Posted on 18.04.2013 in Belarus, EU and the Eastern Partnership, News

Belarus hopes for rapprochement with Europe during Lithuania’s EU presidency, Lukashenka says

Belarus and Lithuania share a common history, culture, values and traditions and have “nothing to divide,” the Belarusian leader said, according to the government’s news agency BelTA. 

“The two countries have many common interests in the areas of security, trade and industrial cooperation,” he said. “We should use and increase the existing transport and logistics potential. We’re ready to make our relations a model of genuine good neighborliness.”
“If Lithuania wants to cooperate with us—and it does—and if Lithuania gets rid of some outside pressures, we’ll build relations that our nations want, and not only [our] nations but also our and your political elites,” Mr. Lukashenka said. “Rest assured that we’re ready for this.”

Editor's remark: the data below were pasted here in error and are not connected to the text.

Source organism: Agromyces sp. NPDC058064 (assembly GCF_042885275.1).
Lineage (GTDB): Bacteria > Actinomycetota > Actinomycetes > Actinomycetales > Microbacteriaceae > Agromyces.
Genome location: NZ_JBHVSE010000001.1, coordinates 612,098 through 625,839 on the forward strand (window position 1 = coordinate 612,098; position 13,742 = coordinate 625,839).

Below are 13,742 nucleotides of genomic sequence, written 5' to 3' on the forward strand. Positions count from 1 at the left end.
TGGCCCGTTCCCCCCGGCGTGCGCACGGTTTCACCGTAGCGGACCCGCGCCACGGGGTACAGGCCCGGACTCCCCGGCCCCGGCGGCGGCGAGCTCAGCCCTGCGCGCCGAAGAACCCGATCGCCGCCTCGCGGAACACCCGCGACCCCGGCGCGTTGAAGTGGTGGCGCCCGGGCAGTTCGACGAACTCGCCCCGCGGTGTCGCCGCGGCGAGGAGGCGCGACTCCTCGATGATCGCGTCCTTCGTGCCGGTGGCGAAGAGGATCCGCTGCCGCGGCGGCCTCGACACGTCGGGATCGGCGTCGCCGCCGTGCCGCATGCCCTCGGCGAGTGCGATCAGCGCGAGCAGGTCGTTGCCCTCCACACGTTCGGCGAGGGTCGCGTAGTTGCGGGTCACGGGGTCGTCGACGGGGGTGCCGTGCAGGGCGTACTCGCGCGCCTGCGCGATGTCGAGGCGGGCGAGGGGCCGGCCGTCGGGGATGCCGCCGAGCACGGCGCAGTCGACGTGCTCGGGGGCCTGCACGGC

Mr. Lukashenka said that he “understands” the Lithuanian government. “I understand and see everything,” he said. “But even so, it’s time to cast off the burden and the shackles of outside influence little by little.”

He recalled that Lithuania was the first Soviet republic to declare its independence in the early 1990s. Lithuania was bold enough to act first in accordance with its interests and face the consequences, he said.

Addressing other foreign diplomats who were to present their credentials to him, Mr. Lukashenka dismissed allegations that Belarus is a dictatorship. “Don’t believe that we’re a rogue state, as some write, that this country doesn’t deserve attention, that it’s an undemocratic country, and that it’s actually a dictatorship,” he said. “I think that as ambassadors, you’ll see the situation in Belarus for yourself very well.”

Evaldas Ignatavicius, a 46-year-old former Lithuanian deputy foreign minister, took over as ambassador to Belarus on April 8. While meeting with him six days earlier, Lithuanian President Dalia Grybauskaite noted that Lithuania wanted its relations with neighboring countries to be constructive and based on European principles. As the holder of the EU presidency between July and December 2013, Lithuania will be responsible for dealings with Belarus as the fall summit of the EU’s Eastern Partnership program draws near, she said.

Source: BelaPAN